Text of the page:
The more likely scenario is simply that neither Boston nor Indiana was going to match the $120 million Charlotte happily offered and the allure of championship contention or a heartwarming homecoming wasn’t enough to make up those missing millions, not when the Hornets also offer Hayward the role that has escaped him in Boston these last three seasons as a primary scorer and initiator.
“I don’t know if you can blame this on Danny Ainge,” wrote CelticsBlog’s own Jeff Clark in regards to Hayward’s departure. “If some random team was going to be willing to give Hayward that much money, he’s right to take that money and Danny is right to wish him happy trails. Maybe we all should have seen this coming based on the ‘it only takes one’ rule.”
The general consensus among NBA circles is that Horford’s contract is one of the worst in the league. The same now applies to Hayward’s new deal with Charlotte. So why the animosity towards Ainge for two bad contracts he clearly avoided?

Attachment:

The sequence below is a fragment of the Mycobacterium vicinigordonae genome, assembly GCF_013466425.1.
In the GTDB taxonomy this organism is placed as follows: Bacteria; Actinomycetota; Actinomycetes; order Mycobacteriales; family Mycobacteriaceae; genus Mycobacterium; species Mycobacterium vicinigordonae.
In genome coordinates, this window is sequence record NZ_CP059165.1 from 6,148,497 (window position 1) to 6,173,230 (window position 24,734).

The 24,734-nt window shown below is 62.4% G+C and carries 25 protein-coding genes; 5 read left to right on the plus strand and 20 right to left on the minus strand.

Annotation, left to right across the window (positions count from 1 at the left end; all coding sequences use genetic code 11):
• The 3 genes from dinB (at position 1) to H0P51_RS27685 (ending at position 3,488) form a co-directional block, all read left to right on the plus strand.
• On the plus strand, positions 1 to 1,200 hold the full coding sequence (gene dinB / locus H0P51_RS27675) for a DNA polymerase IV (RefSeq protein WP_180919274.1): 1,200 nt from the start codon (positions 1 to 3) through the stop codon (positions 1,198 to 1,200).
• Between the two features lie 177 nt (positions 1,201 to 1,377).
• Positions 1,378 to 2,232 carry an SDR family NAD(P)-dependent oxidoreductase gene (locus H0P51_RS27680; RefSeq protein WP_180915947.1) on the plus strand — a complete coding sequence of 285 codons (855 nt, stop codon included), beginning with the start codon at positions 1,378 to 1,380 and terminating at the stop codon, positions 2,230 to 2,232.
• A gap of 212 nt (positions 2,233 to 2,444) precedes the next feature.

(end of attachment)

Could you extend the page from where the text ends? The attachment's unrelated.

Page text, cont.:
Letting them walk doesn’t mean Ainge believes the Celtics are better off without either on the roster. He set a price point and was right not to exceed it. Those who think otherwise would likely be the same to chide Ainge down the road for having hamstrung Boston’s cap space in a way that leaves little room for improvement elsewhere.
Like nearly all contenders, the Celtics can only put so much money on the table to further their title hopes. Unfortunately, there’s always going to be a more lucrative offer to poach away free agents like Horford and Hayward.
If you want to be angry at Boston’s ownership for not replicating Golden State’s luxury tax bill, then go for it. However, that they have avoided it is not an indictment on Ainge’s ability to retain star players. His perceived shortcomings are a product of the up-and-down business of the NBA every team has to maneuver around.